It’s been a long while since I posted a blog specifically related to tea equipage. As i seem to have somehow managed to misplace my tea kettle during my latest apartment move, it seemed like an appropriate time to review a new one (or more). This time, rather than high-end, I decided it might be useful if my readers had an idea of what a decent low-priced water kettle might consist of. There are several benefits to having a high-end setup I’ll probably miss in the coming weeks, but i’m perfectly comfortable with that. Historically, tea was hasn’t been considered a luxury item in well over two hundred years; everyone ought to be able to enjoy tea, regardless of their socioeconomic status. Thus, today I’m reviewing Hamilton Beach’s Programmable 1.7 Liter Electric Kettle, which I purchased on clearance at Meijer grocery for $20 USD. The current Amazon price for the Hamilton Beach Programmable is $37.92.
Almost immediately after setup, I discovered Hamilton Beach’s Programmable’s best feature: a counting temperature gauge that displays the current water temperature inside the kettle. Strangely enough, despite my many years of boiling water for tea in various devices, the Hamilton Beach Programmable is the first kettle I’ve ever owned with this feature, and it’s kind of wonderful. Usually water kettles will alert you when the water reaches the desired temp, requiring the tea master to always have her laser thermometer ready to check actual infusing temperatures. With an external gauge, the guesswork is eliminated.
However, the second thing one will notice about the Hamilton Beach’s Programmable is its lack of a chime. When it reaches boiling, or other programmed temperature, the kettle makes a very quiet click and switches to an alternating temperature gauge and “keep warm” hour count-down. Additionally there is a very small light that comes on when the kettle has reached the desired temp, but it’s more or less superfluous. In a way, the silent boil harkens back to a bygone era when tea kettles would alert you they were boiled with a whistle (though obviously, finishing the boil silently doesn’t feel quite as nostalgic). It’s quite rare to see a water kettle designed for tea omit the chime “feature”, but in this case it’s likely owing moreso to the Hamilton Beach Programmable’s small form factor and to up-selling their higher-end models than to any actual oversight. If you dislike having multiple kitchen appliances that yell at you with very similar sounding beeps and boops, you may appreciate the silent boil. I… didn’t.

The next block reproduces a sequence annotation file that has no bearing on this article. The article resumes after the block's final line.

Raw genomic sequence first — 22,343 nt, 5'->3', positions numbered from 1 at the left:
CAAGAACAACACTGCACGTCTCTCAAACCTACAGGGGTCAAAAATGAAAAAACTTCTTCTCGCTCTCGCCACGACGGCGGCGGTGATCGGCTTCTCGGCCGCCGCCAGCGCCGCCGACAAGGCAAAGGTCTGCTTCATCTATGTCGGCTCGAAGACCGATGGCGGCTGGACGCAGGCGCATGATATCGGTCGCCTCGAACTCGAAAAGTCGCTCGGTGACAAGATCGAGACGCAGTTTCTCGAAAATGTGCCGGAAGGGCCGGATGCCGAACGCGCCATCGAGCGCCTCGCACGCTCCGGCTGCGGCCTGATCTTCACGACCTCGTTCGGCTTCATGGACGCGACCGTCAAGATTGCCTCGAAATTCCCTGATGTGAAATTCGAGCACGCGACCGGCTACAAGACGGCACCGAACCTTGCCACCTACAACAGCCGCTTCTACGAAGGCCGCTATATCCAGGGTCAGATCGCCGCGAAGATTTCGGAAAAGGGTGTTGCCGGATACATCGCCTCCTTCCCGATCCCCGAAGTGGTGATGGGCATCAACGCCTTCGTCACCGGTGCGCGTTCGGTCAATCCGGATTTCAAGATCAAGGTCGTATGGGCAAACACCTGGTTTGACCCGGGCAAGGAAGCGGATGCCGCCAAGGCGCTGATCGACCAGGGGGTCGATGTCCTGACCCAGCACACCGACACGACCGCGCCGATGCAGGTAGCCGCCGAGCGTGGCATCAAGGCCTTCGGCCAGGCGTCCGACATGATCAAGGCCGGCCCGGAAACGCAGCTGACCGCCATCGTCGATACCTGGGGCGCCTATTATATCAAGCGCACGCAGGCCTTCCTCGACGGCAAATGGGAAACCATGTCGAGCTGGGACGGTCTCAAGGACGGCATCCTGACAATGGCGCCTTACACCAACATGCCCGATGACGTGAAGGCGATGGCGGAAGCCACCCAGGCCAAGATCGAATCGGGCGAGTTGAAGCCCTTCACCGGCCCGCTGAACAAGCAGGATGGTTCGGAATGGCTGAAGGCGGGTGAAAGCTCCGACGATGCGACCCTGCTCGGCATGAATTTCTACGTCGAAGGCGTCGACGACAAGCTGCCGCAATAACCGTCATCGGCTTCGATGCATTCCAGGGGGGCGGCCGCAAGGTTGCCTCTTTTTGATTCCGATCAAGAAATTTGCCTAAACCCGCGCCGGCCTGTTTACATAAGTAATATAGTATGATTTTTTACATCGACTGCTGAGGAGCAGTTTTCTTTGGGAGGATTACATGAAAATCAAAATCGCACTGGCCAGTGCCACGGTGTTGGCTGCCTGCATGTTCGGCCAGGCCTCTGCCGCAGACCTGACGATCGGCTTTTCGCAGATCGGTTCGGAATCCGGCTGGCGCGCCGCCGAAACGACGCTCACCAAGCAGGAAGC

Apart from a good thermometer, Hamilton Beach’s Programmable’s also boasts preset and programmable temperature settings. Designed for boiling water for loose leaf tea, the Programmable has presets for 175, 180, 190, 200 and 212 degrees Fahrenheit. Those five tend to be the most common, and Hamilton Beach explains via a chart on the side of the kettle which temperature is best for which style of tea. Occasionally with delicate Greens, some vendors will recommend steeping at 160 and the same can be said for many Blacks that steep around 207/208. Fortunately, for those cases, the eponymous “programmable” setting is available and the water temperature can be set to boil at five degree increments anywhere from 150 to 212 (though I haven’t bothered to test this feature as i have my own methods for reaching specific temps like that).
As part of its “Keep Warm” functionality, the Hamilton Beach Programmable will continue to reheat water to the set temperature if it drops below that point during the hour countdown. I’ve listened for the tell-tale boiling sound from the other room, and whenever I’ve checked it the temperature has still been near the initial boil point when i struck the off button.
Other features: the temperature display can be switched to the Celsius scale (for anyone whose country of origin is somewhere else on this planet other than the United States…) to compare with the temp guide printed in Fahrenheit on the side of the kettle. The Programmable also has a clock, but its LCD is so small and poorly lit that i wouldn’t bother with it.
Additionally, I’m not sure how much of a feature it really is, but the Hamilton Beach Programmable is designed to take up a very small counter-top footprint. In my case, I’d be willing to give it all the space it needs on my island, but it wasn’t necessary. If space is at a premium in your kitchen, you’ll appreciate the Programmable’s size relative to the amount of water the kettle can hold. It’s not quite as small as the surface area taken up by the previously reviewed Cuisinart PerfecTemp, but it’s quite small.
One other thing i particularly like about the Programmable’s design is its all stainless-steel basin and removable mesh filter at the spout (though that has become more or less a standard design for smaller water kettles at this point). One other thing i dislike about the Programmable is a low-gauge electrical plug and cord.
I’ll be honest, the best water kettle I ever owned was a standing multi-cup stainless steel Chinese-designed off-brand I picked up from our local Asian Grocery for $75. It lasted me for years and only required a citrus clean about once a year. Probably the most recognizable brand of water kettle I have used is the Zoujirushi. Zoujirushi is a Japanese company that makes a series of fully-featured kettles (as well as rice cookers (pictured below) and other kitchen appliances), but the ones I’ve owned have all suffered an early demise from rubber gasket failure. Most Zoujirushi kettles are overly priced and aren’t all stainless steel (many Western standing “handle kettle” designs are all stainless steel–one of the reasons I’ve switched), so I tend to not recommend them anyway. If you happen to spot one at a Japanese garage sale though, as I have on occasion, they do make for a nice backup.